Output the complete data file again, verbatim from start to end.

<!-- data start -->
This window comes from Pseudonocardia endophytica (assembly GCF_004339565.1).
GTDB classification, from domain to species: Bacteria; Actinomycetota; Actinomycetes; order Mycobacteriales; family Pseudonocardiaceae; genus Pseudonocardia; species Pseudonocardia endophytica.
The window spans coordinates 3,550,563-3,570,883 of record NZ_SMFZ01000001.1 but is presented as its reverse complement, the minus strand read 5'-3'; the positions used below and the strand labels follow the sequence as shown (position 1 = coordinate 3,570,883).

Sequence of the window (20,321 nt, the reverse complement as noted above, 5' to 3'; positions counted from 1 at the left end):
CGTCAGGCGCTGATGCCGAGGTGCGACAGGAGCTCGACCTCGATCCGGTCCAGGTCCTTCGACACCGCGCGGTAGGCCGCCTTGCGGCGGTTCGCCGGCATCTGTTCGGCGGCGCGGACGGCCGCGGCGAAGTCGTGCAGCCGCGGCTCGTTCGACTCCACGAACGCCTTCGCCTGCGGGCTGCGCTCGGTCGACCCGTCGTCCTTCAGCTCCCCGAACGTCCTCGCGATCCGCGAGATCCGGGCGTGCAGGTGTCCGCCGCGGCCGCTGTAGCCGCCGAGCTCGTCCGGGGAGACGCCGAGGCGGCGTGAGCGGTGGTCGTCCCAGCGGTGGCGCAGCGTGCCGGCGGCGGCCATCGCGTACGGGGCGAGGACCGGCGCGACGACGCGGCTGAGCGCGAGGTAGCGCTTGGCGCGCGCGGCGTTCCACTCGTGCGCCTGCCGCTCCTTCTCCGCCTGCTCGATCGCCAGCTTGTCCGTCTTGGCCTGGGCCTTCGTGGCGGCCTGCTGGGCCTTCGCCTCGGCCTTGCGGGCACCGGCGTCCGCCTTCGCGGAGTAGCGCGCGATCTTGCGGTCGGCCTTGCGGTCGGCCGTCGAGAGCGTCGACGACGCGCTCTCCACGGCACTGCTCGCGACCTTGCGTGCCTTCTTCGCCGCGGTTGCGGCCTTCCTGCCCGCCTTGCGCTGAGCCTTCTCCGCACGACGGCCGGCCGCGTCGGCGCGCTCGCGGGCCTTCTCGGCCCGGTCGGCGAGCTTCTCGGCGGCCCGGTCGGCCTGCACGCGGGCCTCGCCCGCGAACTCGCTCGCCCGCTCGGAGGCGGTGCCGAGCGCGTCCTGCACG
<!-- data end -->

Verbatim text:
This window comes from Pseudonocardia endophytica (assembly GCF_004339565.1).
GTDB classification, from domain to species: Bacteria; Actinomycetota; Actinomycetes; order Mycobacteriales; family Pseudonocardiaceae; genus Pseudonocardia; species Pseudonocardia endophytica.
The window spans coordinates 3,550,563-3,570,883 of record NZ_SMFZ01000001.1 but is presented as its reverse complement, the minus strand read 5'-3'; the positions used below and the strand labels follow the sequence as shown (position 1 = coordinate 3,570,883).

Sequence of the window (20,321 nt, the reverse complement as noted above, 5' to 3'; positions counted from 1 at the left end):
CGTCAGGCGCTGATGCCGAGGTGCGACAGGAGCTCGACCTCGATCCGGTCCAGGTCCTTCGACACCGCGCGGTAGGCCGCCTTGCGGCGGTTCGCCGGCATCTGTTCGGCGGCGCGGACGGCCGCGGCGAAGTCGTGCAGCCGCGGCTCGTTCGACTCCACGAACGCCTTCGCCTGCGGGCTGCGCTCGGTCGACCCGTCGTCCTTCAGCTCCCCGAACGTCCTCGCGATCCGCGAGATCCGGGCGTGCAGGTGTCCGCCGCGGCCGCTGTAGCCGCCGAGCTCGTCCGGGGAGACGCCGAGGCGGCGTGAGCGGTGGTCGTCCCAGCGGTGGCGCAGCGTGCCGGCGGCGGCCATCGCGTACGGGGCGAGGACCGGCGCGACGACGCGGCTGAGCGCGAGGTAGCGCTTGGCGCGCGCGGCGTTCCACTCGTGCGCCTGCCGCTCCTTCTCCGCCTGCTCGATCGCCAGCTTGTCCGTCTTGGCCTGGGCCTTCGTGGCGGCCTGCTGGGCCTTCGCCTCGGCCTTGCGGGCACCGGCGTCCGCCTTCGCGGAGTAGCGCGCGATCTTGCGGTCGGCCTTGCGGTCGGCCGTCGAGAGCGTCGACGACGCGCTCTCCACGGCACTGCTCGCGACCTTGCGTGCCTTCTTCGCCGCGGTTGCGGCCTTCCTGCCCGCCTTGCGCTGAGCCTTCTCCGCACGACGGCCGGCCGCGTCGGCGCGCTCGCGGGCCTTCTCGGCCCGGTCGGCGAGCTTCTCGGCGGCCCGGTCGGCCTGCACGCGGGCCTCGCCCGCGAACTCGCTCGCCCGCTCGGAGGCGGTGCCGAGCGCGTCCTGCACG